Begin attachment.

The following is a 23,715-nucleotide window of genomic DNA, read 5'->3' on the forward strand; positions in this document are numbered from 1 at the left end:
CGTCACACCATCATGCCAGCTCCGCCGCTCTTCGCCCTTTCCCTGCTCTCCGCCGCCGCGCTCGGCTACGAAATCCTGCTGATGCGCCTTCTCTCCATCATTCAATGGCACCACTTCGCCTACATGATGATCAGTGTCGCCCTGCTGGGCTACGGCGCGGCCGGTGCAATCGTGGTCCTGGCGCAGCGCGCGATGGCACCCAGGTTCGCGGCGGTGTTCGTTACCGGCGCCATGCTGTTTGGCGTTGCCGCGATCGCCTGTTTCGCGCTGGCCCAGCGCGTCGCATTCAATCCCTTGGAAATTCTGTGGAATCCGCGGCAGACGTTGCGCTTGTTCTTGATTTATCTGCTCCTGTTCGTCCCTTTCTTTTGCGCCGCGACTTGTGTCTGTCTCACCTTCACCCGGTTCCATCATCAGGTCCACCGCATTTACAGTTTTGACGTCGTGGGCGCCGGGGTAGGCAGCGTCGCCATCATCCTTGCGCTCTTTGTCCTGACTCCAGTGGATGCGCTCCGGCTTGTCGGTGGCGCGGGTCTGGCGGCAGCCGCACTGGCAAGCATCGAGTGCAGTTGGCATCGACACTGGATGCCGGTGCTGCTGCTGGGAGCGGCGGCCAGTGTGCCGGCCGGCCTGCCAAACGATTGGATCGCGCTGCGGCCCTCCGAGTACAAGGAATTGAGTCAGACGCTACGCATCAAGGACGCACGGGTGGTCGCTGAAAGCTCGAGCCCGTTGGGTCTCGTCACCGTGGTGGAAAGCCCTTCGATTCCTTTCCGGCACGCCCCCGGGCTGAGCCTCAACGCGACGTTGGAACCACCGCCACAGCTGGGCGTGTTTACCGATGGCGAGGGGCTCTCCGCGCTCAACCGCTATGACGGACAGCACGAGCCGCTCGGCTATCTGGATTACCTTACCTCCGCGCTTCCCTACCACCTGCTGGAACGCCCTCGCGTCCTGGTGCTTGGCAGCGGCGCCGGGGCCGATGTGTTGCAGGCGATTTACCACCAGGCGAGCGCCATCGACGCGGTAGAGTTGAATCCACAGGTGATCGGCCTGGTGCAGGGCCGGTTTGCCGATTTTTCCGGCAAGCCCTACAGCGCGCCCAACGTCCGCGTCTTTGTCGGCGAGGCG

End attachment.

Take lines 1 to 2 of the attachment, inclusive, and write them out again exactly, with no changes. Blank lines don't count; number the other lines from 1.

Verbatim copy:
The following is a 23,715-nucleotide window of genomic DNA, read 5'->3' on the forward strand; positions in this document are numbered from 1 at the left end:
CGTCACACCATCATGCCAGCTCCGCCGCTCTTCGCCCTTTCCCTGCTCTCCGCCGCCGCGCTCGGCTACGAAATCCTGCTGATGCGCCTTCTCTCCATCATTCAATGGCACCACTTCGCCTACATGATGATCAGTGTCGCCCTGCTGGGCTACGGCGCGGCCGGTGCAATCGTGGTCCTGGCGCAGCGCGCGATGGCACCCAGGTTCGCGGCGGTGTTCGTTACCGGCGCCATGCTGTTTGGCGTTGCCGCGATCGCCTGTTTCGCGCTGGCCCAGCGCGTCGCATTCAATCCCTTGGAAATTCTGTGGAATCCGCGGCAGACGTTGCGCTTGTTCTTGATTTATCTGCTCCTGTTCGTCCCTTTCTTTTGCGCCGCGACTTGTGTCTGTCTCACCTTCACCCGGTTCCATCATCAGGTCCACCGCATTTACAGTTTTGACGTCGTGGGCGCCGGGGTAGGCAGCGTCGCCATCATCCTTGCGCTCTTTGTCCTGACTCCAGTGGATGCGCTCCGGCTTGTCGGTGGCGCGGGTCTGGCGGCAGCCGCACTGGCAAGCATCGAGTGCAGTTGGCATCGACACTGGATGCCGGTGCTGCTGCTGGGAGCGGCGGCCAGTGTGCCGGCCGGCCTGCCAAACGATTGGATCGCGCTGCGGCCCTCCGAGTACAAGGAATTGAGTCAGACGCTACGCATCAAGGACGCACGGGTGGTCGCTGAAAGCTCGAGCCCGTTGGGTCTCGTCACCGTGGTGGAAAGCCCTTCGATTCCTTTCCGGCACGCCCCCGGGCTGAGCCTCAACGCGACGTTGGAACCACCGCCACAGCTGGGCGTGTTTACCGATGGCGAGGGGCTCTCCGCGCTCAACCGCTATGACGGACAGCACGAGCCGCTCGGCTATCTGGATTACCTTACCTCCGCGCTTCCCTACCACCTGCTGGAACGCCCTCGCGTCCTGGTGCTTGGCAGCGGCGCCGGGGCCGATGTGTTGCAGGCGATTTACCACCAGGCGAGCGCCATCGACGCGGTAGAGTTGAATCCACAGGTGATCGGCCTGGTGCAGGGCCGGTTTGCCGATTTTTCCGGCAAGCCCTACAGCGCGCCCAACGTCCGCGTCTTTGTCGGCGAGGCG